Hitting Training For Baseball & Softball Swing Trainers | Hitting Performance Lab

Learn how to Stop AND Fix missing under the ball, hitting too many popups, and late batting timing for baseball and fast-pitch softball players.  Discover how to swing the bat faster, for more power, and ultimately hit more line drives.

“Shorten Swing” Like An Elite Hitter (Not What You Think)

Ask any “self-proclaimed” hitting coach what a “short swing” is, and you’ll get many differing interpretations.  I think the problem is found in the debate of feel versus real.  If you ask professional and MLB hitters what they’re trying to do, and they’ll use phrases like:

  • “I’m trying to stay short to the ball”, or
  • “I’m trying to be compact”...

The challenge is these examples are so vague, they’re widely open to interpretation.  And give coaches that kind of slack, and they tend to “hang” their hitters.  For instance, take the following swing example of Kris Bryant:

 

Some coaches will say his swing is too long, and that ONLY Big Leaguers can have swings like this.  This is an EXCUSE.  Albert Pujols, Alex Rodriguez, and Mark McGwire have been quoted as saying they swing/swung down on the ball.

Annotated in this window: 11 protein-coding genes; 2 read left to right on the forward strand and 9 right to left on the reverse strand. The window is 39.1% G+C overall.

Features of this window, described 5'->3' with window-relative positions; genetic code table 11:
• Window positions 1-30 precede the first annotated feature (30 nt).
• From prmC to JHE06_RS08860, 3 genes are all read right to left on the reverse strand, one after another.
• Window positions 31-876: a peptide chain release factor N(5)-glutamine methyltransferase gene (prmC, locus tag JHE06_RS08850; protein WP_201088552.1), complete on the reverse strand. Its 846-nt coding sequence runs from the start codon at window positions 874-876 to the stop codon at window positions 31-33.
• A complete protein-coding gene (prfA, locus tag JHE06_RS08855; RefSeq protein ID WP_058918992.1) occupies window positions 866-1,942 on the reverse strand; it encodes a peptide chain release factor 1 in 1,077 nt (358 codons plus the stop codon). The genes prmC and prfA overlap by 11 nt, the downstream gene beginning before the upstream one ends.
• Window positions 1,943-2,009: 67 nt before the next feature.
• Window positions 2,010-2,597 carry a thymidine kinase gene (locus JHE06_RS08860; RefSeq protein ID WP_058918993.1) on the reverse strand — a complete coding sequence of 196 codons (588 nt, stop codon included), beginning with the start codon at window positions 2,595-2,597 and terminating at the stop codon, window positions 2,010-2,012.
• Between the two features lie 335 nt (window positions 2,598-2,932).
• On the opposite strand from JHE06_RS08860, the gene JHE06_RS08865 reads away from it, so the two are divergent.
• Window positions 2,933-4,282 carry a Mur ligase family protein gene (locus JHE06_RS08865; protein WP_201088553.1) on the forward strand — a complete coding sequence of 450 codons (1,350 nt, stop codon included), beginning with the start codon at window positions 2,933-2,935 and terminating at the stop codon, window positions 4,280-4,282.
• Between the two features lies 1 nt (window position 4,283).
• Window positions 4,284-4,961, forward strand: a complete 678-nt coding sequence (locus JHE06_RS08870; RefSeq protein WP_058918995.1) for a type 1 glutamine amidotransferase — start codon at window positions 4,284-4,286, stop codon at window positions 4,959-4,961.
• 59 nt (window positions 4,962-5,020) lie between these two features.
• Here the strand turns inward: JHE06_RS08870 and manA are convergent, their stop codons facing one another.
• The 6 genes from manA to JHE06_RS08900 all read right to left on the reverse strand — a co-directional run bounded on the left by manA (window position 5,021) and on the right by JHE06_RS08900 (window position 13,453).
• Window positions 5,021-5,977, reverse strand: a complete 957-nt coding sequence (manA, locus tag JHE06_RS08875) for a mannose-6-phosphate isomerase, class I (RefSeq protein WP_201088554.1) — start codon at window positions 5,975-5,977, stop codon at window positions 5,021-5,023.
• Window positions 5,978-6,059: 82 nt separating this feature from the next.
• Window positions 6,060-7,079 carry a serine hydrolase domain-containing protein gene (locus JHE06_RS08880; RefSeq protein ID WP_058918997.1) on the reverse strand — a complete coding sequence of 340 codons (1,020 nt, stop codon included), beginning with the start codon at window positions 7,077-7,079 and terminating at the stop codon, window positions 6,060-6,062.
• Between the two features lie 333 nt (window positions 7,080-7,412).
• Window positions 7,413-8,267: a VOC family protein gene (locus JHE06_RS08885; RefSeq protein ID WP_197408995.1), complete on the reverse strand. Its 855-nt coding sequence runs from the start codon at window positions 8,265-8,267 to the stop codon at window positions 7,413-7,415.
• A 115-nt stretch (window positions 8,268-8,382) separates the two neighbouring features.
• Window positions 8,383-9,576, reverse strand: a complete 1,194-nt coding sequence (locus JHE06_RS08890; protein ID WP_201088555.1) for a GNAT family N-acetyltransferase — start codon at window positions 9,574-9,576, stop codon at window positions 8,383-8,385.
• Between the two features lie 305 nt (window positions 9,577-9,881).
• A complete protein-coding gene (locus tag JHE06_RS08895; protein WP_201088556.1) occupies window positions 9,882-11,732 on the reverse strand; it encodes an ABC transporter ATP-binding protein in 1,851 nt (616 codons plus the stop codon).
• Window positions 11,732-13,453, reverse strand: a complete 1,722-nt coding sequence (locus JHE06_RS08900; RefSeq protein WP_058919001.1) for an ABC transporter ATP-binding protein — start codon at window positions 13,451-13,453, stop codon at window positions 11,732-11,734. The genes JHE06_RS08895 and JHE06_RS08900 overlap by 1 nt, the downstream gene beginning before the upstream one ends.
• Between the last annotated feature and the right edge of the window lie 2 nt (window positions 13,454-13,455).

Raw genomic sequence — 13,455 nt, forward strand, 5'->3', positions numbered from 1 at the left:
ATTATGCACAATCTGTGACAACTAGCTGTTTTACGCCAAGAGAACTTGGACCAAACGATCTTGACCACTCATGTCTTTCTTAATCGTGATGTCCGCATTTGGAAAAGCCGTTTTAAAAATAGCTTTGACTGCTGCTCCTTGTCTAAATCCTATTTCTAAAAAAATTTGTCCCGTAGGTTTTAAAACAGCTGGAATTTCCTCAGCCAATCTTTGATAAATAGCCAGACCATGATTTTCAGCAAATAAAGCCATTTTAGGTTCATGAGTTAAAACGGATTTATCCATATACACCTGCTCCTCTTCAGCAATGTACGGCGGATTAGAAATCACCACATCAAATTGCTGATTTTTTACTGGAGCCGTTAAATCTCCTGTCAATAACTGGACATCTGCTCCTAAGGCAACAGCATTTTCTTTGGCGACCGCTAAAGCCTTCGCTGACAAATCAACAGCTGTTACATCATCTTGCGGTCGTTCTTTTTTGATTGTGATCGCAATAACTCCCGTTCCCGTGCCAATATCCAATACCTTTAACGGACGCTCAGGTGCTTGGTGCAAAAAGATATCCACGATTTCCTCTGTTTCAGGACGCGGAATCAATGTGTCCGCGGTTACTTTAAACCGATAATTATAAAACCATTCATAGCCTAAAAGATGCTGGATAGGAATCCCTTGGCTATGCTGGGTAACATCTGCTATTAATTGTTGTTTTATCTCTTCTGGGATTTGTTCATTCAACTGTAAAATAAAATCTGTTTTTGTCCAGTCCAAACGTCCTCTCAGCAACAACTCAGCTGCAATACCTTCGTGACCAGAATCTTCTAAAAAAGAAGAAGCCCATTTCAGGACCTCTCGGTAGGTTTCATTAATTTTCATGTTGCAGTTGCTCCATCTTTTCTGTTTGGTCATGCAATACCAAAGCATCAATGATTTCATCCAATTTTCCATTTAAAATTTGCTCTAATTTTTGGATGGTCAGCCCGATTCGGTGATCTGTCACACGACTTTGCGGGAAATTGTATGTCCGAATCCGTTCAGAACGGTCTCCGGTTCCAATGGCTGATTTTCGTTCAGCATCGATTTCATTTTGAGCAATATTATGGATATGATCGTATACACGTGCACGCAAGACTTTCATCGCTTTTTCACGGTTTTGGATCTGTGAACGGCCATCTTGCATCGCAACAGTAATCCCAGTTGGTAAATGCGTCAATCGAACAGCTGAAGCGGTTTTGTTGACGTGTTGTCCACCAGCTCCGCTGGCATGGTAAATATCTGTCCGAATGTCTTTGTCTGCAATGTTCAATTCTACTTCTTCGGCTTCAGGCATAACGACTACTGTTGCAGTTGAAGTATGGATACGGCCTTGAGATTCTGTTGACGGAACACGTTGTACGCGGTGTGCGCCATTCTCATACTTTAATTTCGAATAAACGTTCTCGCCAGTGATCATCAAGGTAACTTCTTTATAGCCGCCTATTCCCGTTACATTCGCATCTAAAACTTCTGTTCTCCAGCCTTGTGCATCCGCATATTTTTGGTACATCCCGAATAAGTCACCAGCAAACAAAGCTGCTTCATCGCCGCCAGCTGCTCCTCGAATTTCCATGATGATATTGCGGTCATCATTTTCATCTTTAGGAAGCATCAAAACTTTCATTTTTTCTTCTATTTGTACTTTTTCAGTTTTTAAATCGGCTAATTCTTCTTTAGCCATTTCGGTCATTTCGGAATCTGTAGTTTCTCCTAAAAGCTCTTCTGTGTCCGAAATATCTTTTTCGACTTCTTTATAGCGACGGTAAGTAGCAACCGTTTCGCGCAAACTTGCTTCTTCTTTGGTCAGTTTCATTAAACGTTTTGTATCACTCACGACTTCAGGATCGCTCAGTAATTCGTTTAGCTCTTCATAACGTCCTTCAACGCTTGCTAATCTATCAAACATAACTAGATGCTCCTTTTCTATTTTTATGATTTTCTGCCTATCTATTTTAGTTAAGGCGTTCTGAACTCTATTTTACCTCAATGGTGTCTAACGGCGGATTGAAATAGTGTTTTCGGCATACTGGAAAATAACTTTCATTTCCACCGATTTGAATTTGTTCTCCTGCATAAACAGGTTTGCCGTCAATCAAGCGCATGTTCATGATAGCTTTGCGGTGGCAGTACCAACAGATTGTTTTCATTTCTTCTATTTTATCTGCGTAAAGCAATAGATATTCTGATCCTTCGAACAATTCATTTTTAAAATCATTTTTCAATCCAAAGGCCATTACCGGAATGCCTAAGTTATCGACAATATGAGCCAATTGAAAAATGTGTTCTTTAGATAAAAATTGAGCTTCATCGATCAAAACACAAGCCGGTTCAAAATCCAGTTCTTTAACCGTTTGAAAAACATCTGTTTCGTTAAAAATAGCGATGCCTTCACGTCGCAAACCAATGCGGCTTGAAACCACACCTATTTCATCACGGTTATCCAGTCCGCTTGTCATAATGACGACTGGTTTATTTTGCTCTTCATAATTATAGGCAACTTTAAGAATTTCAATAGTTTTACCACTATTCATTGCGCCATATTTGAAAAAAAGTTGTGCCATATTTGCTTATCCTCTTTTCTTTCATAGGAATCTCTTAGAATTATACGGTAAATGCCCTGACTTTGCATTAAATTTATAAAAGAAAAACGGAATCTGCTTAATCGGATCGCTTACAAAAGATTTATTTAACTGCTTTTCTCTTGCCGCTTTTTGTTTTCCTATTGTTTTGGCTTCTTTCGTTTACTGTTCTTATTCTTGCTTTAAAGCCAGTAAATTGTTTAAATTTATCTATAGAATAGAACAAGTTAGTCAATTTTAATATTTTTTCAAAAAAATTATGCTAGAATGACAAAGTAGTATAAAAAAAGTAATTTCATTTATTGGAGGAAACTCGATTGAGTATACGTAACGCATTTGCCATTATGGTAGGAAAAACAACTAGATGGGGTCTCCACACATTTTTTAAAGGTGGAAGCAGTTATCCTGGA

You see, what elite hitters are feeling, and what we’re actually seeing on slow motion video (what’s real) can be two totally different things.  So how do we get our hitters to “swing shorter”, like Kris Bryant…?

…without using hitting aids, and using effective external coaching cues, which science says are far superior than internal ones (CLICK HERE to read this post about that).  Without further adieu, here’s the…

Shorten Swing Path Drill

In the above video we discuss:

  • Drill Objective: to help fix “casting”, “long”, or “bat drag” type swings.